VANCOUVER, British Columbia -- The joyride express for the U.S. had been cruising without one international incident during the Winter Games. Without Bode Miller bar-hopping, or bad blood between Shani Davis and Chad Hedrick. Without an ounce of ego from the darling duo of Lindsey Vonn and Shaun White or the anti-American protests that had cast the U.S. athletes as villains in the Bush years. Not one ransacked dorm room in the Olympic village. Not one U.S. athlete ripping a rival.
And then along comes an ugly American to disrupt the feel-good vibe: Tiger Woods. Remember, he is a future Olympian, a major force in pushing golf onto the Summer Games menu for 2016. He doesn't get a pass on IOC scrutiny. In the view of IOC president Jacques Rogge, Woods is a "disappointment" to the Olympic movement for having as many mistresses as clubs in his bag. "We call for our athletes to be a role model for youngsters and that is evidently not the case with Woods," Rogge told Spain's El Pais in December as the revelations of Tiger's insatiable desire for upwardly mobile women -- at least as pole dancers -- were spreading worldwide.
So now, after three months of silence, just at the TMZ lens had turned toward Terrell Owens and his hair-raising appearance on the Fashion Week catwalk, Tiger is out to command everyone's attention. Mark it down. Put it in your planner. He wants to explain himself by holding a press conference tomorrow with selected reporters who will be asked to sit there in silence. No questions, please. The control freak in Tiger wants to tell the world he is a crummy guy on his terms, with his spin, uninterrupted. The serial cad in Tiger will likely feel the need to express contrition for being human, of course, even if most humans are equipped with restraint buttons.
He'll reveal to the audience what they already know: He's a lout with a helluva swing. Apparently self-awareness was not part of Tiger's rehab during exile. In deciding when, where and how everyone will accommodate him, Tiger has brought his A-game again. A as in asinine -- or something like that.
"It's selfish," Ernie Els told Golfweek magazine. He was referring to how Woods is stealing attention from the players who will be in the middle of the WGC-Accenture Match Play Championship in Arizona. Some golfers even joked that Woods' decision was motivated by revenge: Accenture scrubbed Tiger's image from its ads when the company with the slogan "We Know What it Takes to be a Tiger" severed ties with him. As Rory McIlroy put it, "I suppose he might want to get something back against the sponsor who dropped him. No, I don't know. It just went on for so long. I'm sick of hearing about it."
Beleaguered as they are, the golfers will live. They have other events, more paydays, with or without Tiger schooling them on the course. For most Winter Olympians, this is the only moment they have to break through the crowded sports landscape. This is their only chance to be seen and heard and celebrated after years of obscurity and sacrifice. When else are we going to give a little love to Johnny Spillane's silver in Nordic combined? But by 6 p.m. on Wednesday -- within hours of the press conference announcement -- Tiger had re-ignited the tabloids and landed on the front web pages of newspapers. In the New York Daily News, a "Tiger to Talk" headline led its site, upstaging Vonn's gold after a downhill run to remember and quickly relegated her triumph to an undercard event.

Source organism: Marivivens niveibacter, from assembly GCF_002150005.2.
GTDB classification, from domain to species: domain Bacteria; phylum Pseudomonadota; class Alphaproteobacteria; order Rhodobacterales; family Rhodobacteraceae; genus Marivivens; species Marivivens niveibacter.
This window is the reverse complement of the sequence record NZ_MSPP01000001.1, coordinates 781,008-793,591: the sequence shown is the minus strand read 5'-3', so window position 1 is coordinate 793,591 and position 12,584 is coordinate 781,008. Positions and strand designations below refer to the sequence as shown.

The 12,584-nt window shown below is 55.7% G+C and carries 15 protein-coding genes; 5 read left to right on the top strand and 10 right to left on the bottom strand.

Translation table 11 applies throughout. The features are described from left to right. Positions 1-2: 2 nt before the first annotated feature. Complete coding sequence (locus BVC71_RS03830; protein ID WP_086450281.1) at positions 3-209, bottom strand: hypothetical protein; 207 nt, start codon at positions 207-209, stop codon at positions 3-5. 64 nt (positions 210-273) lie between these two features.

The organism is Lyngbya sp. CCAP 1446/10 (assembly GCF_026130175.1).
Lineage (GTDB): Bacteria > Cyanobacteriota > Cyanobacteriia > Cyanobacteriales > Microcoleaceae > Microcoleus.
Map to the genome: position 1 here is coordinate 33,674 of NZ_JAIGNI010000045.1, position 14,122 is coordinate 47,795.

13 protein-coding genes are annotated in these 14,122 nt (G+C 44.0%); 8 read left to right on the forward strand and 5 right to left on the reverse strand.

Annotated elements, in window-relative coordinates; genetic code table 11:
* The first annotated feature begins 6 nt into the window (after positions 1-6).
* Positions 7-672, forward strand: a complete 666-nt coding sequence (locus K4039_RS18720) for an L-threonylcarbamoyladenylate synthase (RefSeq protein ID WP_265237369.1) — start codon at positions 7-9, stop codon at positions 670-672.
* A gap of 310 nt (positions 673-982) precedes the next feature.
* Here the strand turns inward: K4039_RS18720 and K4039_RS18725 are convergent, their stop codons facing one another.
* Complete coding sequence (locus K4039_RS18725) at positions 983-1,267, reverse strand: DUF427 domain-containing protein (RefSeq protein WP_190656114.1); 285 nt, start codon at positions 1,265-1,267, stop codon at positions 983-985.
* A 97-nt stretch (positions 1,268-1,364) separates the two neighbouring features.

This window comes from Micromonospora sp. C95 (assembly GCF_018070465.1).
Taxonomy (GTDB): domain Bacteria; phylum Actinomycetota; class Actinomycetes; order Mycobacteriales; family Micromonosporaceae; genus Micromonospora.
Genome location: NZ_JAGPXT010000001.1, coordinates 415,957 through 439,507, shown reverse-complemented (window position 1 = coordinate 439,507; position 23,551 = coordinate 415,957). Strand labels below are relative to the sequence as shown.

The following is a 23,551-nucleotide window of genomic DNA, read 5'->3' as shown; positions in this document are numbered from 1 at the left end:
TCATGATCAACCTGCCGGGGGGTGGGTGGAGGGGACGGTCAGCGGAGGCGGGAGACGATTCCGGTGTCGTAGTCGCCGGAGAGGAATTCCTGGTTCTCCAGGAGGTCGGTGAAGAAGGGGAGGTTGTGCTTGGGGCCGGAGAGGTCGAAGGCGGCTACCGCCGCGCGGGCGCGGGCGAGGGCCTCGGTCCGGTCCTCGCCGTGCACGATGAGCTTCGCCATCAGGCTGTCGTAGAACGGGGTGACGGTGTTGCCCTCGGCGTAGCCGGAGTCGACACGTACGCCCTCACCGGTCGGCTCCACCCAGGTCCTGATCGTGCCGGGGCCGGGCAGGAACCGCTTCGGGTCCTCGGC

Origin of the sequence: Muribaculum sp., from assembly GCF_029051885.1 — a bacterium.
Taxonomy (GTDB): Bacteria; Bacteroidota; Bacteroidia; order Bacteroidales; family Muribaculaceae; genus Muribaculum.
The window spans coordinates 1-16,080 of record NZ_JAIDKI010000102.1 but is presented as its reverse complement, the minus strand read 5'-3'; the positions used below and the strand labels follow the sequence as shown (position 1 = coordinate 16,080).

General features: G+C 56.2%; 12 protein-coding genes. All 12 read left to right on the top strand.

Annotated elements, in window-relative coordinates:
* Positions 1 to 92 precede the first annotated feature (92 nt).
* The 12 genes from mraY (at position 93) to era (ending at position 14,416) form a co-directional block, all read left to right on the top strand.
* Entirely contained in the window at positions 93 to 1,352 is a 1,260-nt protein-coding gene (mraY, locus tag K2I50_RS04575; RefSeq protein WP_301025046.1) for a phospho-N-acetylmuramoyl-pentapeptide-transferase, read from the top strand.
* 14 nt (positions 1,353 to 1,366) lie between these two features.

The Olympic athletes deserve a break, particularly those from the U.S. Over the years they've performed in front of global audiences that weren't especially warm to them. In Athens in 2004, Americans heard boos from crowds who held Bush's Iraq policy against them. In Turin in 2006, American athletes were ridiculed for being brawlers (aerialist Jeret Peterson was sent home after a fight), barflies (Miller) and betrayers (Johnny Weir wore a Russian sweatshirt). In Beijing two years ago, the Americans were battered for being bad guests when several cyclists arrived in smoggy China with masks over their faces. It's always been something -- until Vancouver. All things considered, the Americans have been having an incredible Olympics, and without incurring the wrath of the world. Little ole Canada is on the hook as the target of disdain for being the awkward self-promoter of its Own the Podium program and for hosting the Hinder Games. What could go wrong often has in Vancouver.
The Americans have been above it, hovering on clouds. The front-runners have lived up to incredible expectations by winning with grace, and a few unknowns have grabbed onto the magic carpet, too. "We've had great success," said Daron Rahlves, an elite American Alpine skier in Turin, Salt Lake and Nagano, who will be racing for the skicross team in Vancouver. "The ball is really rolling."
The Americans have earned their enthusiasm, and all the coverage and headlines that go with it. Now Tiger wants to eclipse their sunshine by crashing their bash with his own pity party. "An athlete of this level," Rogge said of Tiger, "must realize that his personal life is indelibly linked to his professional life."
The athletes in Vancouver seem to get this. The days of seeing the Americans through the prism of Olympians Behaving Badly have seemed a scene of the past at these Games. Then Tiger, the nation's gold-medal bad boy, surfaces, demanding equal time. Once again, Tiger couldn't help himself.